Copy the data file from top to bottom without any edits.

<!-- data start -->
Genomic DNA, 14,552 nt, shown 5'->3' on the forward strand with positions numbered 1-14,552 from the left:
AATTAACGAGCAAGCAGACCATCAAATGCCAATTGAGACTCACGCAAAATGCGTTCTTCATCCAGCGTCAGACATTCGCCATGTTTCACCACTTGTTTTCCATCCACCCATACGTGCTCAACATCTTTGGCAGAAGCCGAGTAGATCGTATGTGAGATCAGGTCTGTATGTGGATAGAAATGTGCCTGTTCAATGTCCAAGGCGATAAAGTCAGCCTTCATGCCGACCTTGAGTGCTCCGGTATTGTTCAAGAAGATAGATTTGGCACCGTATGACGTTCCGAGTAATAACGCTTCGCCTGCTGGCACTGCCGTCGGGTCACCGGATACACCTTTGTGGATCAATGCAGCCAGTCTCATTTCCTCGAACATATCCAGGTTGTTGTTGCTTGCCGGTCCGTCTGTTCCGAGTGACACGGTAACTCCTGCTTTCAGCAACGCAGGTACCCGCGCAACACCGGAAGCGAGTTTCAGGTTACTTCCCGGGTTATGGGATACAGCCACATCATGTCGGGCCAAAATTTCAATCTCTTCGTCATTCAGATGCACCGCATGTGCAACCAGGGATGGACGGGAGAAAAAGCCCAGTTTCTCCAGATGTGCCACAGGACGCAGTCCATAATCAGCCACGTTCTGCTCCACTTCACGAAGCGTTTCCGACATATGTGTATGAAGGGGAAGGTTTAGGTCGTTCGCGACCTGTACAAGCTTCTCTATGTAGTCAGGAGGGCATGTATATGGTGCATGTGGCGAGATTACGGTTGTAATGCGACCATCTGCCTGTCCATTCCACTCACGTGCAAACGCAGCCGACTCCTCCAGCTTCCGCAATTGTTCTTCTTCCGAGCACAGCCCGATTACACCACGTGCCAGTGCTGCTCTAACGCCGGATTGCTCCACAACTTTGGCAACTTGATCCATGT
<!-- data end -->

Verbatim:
Genomic DNA, 14,552 nt, shown 5'->3' on the forward strand with positions numbered 1-14,552 from the left:
AATTAACGAGCAAGCAGACCATCAAATGCCAATTGAGACTCACGCAAAATGCGTTCTTCATCCAGCGTCAGACATTCGCCATGTTTCACCACTTGTTTTCCATCCACCCATACGTGCTCAACATCTTTGGCAGAAGCCGAGTAGATCGTATGTGAGATCAGGTCTGTATGTGGATAGAAATGTGCCTGTTCAATGTCCAAGGCGATAAAGTCAGCCTTCATGCCGACCTTGAGTGCTCCGGTATTGTTCAAGAAGATAGATTTGGCACCGTATGACGTTCCGAGTAATAACGCTTCGCCTGCTGGCACTGCCGTCGGGTCACCGGATACACCTTTGTGGATCAATGCAGCCAGTCTCATTTCCTCGAACATATCCAGGTTGTTGTTGCTTGCCGGTCCGTCTGTTCCGAGTGACACGGTAACTCCTGCTTTCAGCAACGCAGGTACCCGCGCAACACCGGAAGCGAGTTTCAGGTTACTTCCCGGGTTATGGGATACAGCCACATCATGTCGGGCCAAAATTTCAATCTCTTCGTCATTCAGATGCACCGCATGTGCAACCAGGGATGGACGGGAGAAAAAGCCCAGTTTCTCCAGATGTGCCACAGGACGCAGTCCATAATCAGCCACGTTCTGCTCCACTTCACGAAGCGTTTCCGACATATGTGTATGAAGGGGAAGGTTTAGGTCGTTCGCGACCTGTACAAGCTTCTCTATGTAGTCAGGAGGGCATGTATATGGTGCATGTGGCGAGATTACGGTTGTAATGCGACCATCTGCCTGTCCATTCCACTCACGTGCAAACGCAGCCGACTCCTCCAGCTTCCGCAATTGTTCTTCTTCCGAGCACAGCCCGATTACACCACGTGCCAGTGCTGCTCTAACGCCGGATTGCTCCACAACTTTGGCAACTTGATCCATGT